No matter if you create a story within a real or fictional place, you need to know some things about your chosen place to create an as genuine setting for your story as possible. As a means of help you can use some of the questions below when developing your story. Write down the name of your chosen place at the top of a paper (physical or virtual) and use the questions below as a guide to explore your chosen place. Use them as a means to brainstorm, do research, or just to get inspiration.
- What does the landscape look like? (Mountains, moors, lakes, oceans, a desert, a rainforest, perhaps another planet?)
- What’s the climate like? (Hot, cold, windy, rainy, does it change depending on what season it is?)
- What kinds of plants grow here? (A tip: if you have chosen a real place you can Google plants that grow there, and if you’re creating a fictional world you can get some inspiration by searching for plants that grow in a specific climate that match your fictional place.)
- What kinds of animals are present? (Here you can also Google what animals are found in your chosen place if it is real, or search for animals found in a specific climate to use for your fictional world.)
- What kinds of clothing are in style? (This is specifically important if you write a historical romance, or another story set in a historical place, but it can also be important if you create a fictional world and want to enrich the cultures.)
- What types of food are common? (Remember that many places in our world have their traditional foods, and if you’re creating a fictional world you can have traditional foods as well.)
- What moral and religious values define the character’s world views? (If you are creating a fictional world you can draw some inspiration from our world as well as create something entirely new and different.)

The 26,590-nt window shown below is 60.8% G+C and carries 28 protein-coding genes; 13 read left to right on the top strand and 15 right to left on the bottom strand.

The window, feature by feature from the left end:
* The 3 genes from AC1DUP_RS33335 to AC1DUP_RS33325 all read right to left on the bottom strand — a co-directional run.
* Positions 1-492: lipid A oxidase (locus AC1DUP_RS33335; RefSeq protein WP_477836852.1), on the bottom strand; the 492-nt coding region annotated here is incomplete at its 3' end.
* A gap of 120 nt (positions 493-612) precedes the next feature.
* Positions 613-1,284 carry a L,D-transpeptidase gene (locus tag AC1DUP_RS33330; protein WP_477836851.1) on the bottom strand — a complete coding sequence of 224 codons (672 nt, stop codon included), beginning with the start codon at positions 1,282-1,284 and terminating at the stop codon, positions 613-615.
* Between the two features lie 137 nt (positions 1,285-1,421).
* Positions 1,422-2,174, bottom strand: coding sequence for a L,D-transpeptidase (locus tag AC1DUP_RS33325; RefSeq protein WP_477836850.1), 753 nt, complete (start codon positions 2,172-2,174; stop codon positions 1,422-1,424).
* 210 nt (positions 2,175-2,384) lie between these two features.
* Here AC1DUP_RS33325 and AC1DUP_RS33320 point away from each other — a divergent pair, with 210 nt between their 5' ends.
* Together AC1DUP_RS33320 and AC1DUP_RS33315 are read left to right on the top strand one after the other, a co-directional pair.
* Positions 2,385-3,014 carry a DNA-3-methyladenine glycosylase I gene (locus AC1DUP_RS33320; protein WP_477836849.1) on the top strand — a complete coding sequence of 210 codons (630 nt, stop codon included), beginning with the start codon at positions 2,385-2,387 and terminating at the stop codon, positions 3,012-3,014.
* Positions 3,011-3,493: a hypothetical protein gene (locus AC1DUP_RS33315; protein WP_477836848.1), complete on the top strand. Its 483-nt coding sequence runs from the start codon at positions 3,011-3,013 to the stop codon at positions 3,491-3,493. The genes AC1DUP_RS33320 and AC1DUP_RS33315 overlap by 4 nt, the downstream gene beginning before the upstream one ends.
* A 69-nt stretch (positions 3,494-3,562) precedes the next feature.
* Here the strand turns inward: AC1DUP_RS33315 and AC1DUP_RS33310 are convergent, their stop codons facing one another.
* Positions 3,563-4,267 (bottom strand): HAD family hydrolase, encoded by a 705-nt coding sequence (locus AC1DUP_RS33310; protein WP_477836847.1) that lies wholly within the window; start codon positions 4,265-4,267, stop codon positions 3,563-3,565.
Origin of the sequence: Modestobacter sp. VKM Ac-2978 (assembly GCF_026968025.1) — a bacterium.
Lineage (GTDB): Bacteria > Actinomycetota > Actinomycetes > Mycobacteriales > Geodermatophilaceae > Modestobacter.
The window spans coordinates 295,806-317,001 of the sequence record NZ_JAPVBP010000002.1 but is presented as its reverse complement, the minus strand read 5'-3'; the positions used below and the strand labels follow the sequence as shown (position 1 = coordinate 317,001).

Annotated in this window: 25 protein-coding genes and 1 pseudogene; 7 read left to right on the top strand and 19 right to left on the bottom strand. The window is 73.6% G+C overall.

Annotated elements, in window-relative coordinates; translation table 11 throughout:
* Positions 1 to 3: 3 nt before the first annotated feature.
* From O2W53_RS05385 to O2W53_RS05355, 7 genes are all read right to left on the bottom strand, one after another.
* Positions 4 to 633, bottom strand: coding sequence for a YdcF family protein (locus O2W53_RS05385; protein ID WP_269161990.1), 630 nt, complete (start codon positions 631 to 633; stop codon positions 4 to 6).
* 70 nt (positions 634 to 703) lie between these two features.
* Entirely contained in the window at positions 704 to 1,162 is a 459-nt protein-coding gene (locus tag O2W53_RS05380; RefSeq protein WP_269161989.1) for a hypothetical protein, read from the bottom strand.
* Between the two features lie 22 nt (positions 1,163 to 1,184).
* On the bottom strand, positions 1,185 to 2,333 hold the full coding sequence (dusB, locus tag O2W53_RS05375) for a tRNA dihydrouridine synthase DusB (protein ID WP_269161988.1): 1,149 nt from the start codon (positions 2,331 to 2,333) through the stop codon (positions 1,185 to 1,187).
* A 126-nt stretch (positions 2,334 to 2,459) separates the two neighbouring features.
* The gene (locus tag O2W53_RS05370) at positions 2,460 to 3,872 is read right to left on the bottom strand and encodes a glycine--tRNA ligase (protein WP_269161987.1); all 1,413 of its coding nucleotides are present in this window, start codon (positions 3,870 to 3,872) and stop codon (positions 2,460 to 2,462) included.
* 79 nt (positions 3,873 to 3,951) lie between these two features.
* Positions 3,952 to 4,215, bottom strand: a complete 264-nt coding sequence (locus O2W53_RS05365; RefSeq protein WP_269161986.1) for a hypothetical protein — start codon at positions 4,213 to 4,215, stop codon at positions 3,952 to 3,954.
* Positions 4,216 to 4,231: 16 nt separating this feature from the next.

- What language/languages does your characters speak in this world? (If you create a fictional world with made up languages you can write down what those languages sound like when spoken, and/or you can even list some words in those languages if you’ve come that far in the creating process.)
- What forms of long-distance communication are used? (Cellphones, telegrams, homing pigeons?)
- What modes of transportation are available? (Horse and carriage, palanquins, trains, cars, airplanes?)
I hope these questions will serve you well in the process of building the world of your story.
What other type of questions do you use when researching and/or creating a world for your stories?
Want to know more? Check out the book How to Get to Know Your Story’s World with Worldbuilding Questions:
Perhaps you want or need to get to know your story’s world better?
How to Get to Know Your Story’s World with Worldbuilding Questions is filled with questions you can use in order to explore your story’s world, no matter if it is a real or a fictional place.
In this book there are questions for you to uncover the aspects of your story’s world: questions on geography, culture, history, technology and infrastructure, etc. All of these questions are meant for you to get to know your story’s world so deeply that you will be able to portray the world as organically as possible.